Knowledge of sports, Hollywood sexual scandals and stocks is just not an adequate substitute. Elections here aren’t quite like letting the inmates of an asylum pick the caregivers, but it is uncomfortably close.
Fourth Estates and Fifth Columns
The role the mainstream media plays in this process is complicated. Historically the so-called Fourth Estate has fomented or at least made more likely several wars, including the Mexican War (1846-48), the US Civil War (1861-65) and the Spanish-American War (1898), and its opposition contributed to the US defeat in Vietnam, so it has a fairly tortured legacy.
Today it has two important characteristics with political consequences.
One is that the mainstream media are overwhelmingly liberal and partisans of the Democratic Party, so the agenda and political views they convey with little opposition to a largely unknowing public are those of liberals ideologically and Democrats as politicians.
This at best complicates matters for a conservative Republican president, and anyone watching (e.g.) CNN giving literally hours of venomous criticism of anything Mr. Trump does or is accused of doing, will understand this.
There is in many instances not even a pretense of balance or objectivity – watching (e.g.) MSNBC makes it clear that to many prominent purveyors of – well, not “news” but whatever substitutes for it these days – journalism here as it was classically understood is an anachronism.
Overlapping this characteristic of the media is a second characteristic which has explicit international consequences.
This is that almost all of the media are now Jewish-owned and – in concert with AIPAC (the American Israel Public Affairs Committee) – the driving force in US policy in the Middle East. Essentially, Jewish ownership of the media encompasses every major network (e.g., ABC, CBS, NBC, CNN, Fox), every major national newspaper (e.g., Wall Street Journal, New York Times, Washington Post, USA Today), all three weekly news magazines (Time, Newsweek, US News & World Report), most major publishing houses, and most political journals across the ideological spectrum.
There is some diversity of opinion and information on US domestic politics, at least within the ideological parameters noted above. There is a similar diversity on issues in many parts of the world.
But in the Middle East, the American public gets the story Israel wants told – especially the right wing in Israel, which is very far to the right indeed.
This creates the single policy exception to which I referred earlier: a US government bonded to an Israel few Americans would ever support if they saw, heard and read what people in most of the rest of the world see, hear and read.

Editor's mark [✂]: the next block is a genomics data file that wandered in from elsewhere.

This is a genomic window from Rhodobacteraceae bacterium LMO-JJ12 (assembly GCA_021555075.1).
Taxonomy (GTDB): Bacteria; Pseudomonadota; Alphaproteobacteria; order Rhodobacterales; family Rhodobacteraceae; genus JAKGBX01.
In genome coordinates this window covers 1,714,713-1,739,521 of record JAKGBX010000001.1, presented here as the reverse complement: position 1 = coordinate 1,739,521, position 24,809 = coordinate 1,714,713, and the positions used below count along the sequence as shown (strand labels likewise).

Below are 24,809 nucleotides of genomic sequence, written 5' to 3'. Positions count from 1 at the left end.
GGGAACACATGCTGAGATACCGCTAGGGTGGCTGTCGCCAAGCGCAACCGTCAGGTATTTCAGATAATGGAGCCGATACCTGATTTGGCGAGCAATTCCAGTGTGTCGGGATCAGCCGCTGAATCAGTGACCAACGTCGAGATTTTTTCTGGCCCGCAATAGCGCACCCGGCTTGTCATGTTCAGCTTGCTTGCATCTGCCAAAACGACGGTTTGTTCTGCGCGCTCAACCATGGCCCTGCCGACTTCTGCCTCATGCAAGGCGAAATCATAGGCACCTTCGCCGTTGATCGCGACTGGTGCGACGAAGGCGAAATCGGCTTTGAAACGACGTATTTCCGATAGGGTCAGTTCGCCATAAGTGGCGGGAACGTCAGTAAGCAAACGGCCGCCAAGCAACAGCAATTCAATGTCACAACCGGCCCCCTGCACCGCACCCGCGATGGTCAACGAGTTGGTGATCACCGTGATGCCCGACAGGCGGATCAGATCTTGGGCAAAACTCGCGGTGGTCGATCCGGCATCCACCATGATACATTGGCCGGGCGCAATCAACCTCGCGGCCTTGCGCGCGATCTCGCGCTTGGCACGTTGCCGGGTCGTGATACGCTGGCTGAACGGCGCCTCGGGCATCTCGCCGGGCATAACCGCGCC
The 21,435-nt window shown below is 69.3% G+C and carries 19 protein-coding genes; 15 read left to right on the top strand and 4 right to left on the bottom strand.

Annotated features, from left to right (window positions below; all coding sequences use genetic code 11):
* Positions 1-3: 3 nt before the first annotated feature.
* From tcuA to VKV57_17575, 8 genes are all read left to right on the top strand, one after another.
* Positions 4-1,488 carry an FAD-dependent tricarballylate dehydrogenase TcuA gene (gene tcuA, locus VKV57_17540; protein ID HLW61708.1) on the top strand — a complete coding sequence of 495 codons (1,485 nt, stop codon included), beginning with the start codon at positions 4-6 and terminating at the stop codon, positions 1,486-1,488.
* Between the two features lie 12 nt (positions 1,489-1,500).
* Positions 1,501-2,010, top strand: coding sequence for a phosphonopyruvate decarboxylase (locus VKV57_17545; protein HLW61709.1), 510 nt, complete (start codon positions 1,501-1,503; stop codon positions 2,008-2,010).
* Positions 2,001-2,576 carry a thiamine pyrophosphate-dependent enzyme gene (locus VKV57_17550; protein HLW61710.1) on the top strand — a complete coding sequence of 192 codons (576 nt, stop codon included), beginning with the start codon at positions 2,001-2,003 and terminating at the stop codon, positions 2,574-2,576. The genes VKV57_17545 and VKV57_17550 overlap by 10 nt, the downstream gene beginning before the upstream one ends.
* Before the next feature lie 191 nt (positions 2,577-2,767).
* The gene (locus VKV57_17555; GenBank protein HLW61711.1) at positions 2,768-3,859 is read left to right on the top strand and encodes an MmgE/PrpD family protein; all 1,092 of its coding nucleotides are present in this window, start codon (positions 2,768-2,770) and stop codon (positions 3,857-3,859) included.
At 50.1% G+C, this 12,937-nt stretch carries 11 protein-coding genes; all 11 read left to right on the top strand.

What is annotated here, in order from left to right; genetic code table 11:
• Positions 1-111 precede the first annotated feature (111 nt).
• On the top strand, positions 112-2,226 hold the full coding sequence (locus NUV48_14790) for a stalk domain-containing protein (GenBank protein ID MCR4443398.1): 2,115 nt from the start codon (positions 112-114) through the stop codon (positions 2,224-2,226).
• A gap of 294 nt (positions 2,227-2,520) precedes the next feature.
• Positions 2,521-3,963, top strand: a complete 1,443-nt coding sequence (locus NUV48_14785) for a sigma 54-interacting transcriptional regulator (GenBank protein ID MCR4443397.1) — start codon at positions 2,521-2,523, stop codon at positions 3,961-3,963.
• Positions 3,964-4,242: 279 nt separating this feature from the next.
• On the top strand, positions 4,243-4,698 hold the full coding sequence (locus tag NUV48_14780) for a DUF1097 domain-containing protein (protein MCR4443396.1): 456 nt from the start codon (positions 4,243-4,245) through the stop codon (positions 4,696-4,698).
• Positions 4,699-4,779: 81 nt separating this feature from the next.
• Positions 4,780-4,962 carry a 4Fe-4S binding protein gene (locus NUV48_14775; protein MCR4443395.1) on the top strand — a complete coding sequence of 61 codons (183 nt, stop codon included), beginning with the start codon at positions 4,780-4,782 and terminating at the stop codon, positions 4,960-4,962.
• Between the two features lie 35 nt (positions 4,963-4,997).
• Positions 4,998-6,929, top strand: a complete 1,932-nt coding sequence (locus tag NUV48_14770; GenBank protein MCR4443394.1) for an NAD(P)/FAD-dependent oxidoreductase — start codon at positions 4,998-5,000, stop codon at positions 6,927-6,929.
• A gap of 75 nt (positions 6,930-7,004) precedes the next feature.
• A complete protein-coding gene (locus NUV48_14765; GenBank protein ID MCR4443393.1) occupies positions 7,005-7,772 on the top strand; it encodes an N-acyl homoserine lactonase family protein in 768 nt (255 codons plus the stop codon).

But Americans do not do that, nor are they likely to do that in the near future – if at all. This creates a powerful bipartisan base of public support for Israel to which politicians must respond. Added to this is AIPAC, which among other things essentially owns the US Congress – both houses, both parties – and through its control of the Senate, the political appointments process which gives the Israel lobby great influence within the executive branch.
Extending AIPAC’s influence is that exercised by CUFI (Christians United for Israel), an AIPAC clone whose director and director of communications are Jewish (!) and a product of AIPAC’s assiduous cultivation of evangelical Protestant pastors from the 1960s on.
And last is the enormous amount of Jewish money in the political process itself, now that barriers to monetary contributions have been lifted, and thus of the two major political parties themselves.
It is no accident that aspiring politicians of both parties troop hats in hand to a few Jewish billionaires like Haim Saban (pictured) or George Soros (if Democrats); Sheldon Adelson (pictured) or Paul Singer (if Republicans); or independents like Michael Bloomberg (both). Jews certainly are not the only ones contributing to the process, but they clearly have the controlling edge – even if no one of prominence in the US dares say it openly.
This explains why American presidents and politicians with rare exceptions pledge fealty to Israel as part of their campaigns.
Why the US essentially has spent a quarter-century rampaging across the Middle East as Israel’s “800 pound gorilla,” ravaging Israel’s enemies at no cost to Israel itself. Why President Trump – aside from personal history and family ties – had his UN ambassador open her tenure by condemning the “anti-Israel bias” of the United Nations, and later withdraw from UNESCO (originally a US creation) for the same reason.
So the key (returning to Churchill on Russia) to understanding what the US is likely to do is to understand what interest, if any, Israel has in a particular country or issue.
Do that and you will not go far wrong. Some American politicians may break ranks occasionally – Congresswoman Tulsi Gabbard (D-HI) is one – but none with higher ambitions: the alignment of money, media and mass political organizations is simply too powerful.
For a great power to be hostage to the actions of a bellicose small one is not unknown historically – Imperial Russia had such a bond to Serbia before WWI that surpassed Russia’s interest in the Balkans, and which did not turn out well for it.
But it is not an enviable position for the great power itself to be dominated by a domestic Fifth Column in the service of that small foreign country.
The spirits of Dwight Eisenhower and John Kennedy must be ashamed and appalled.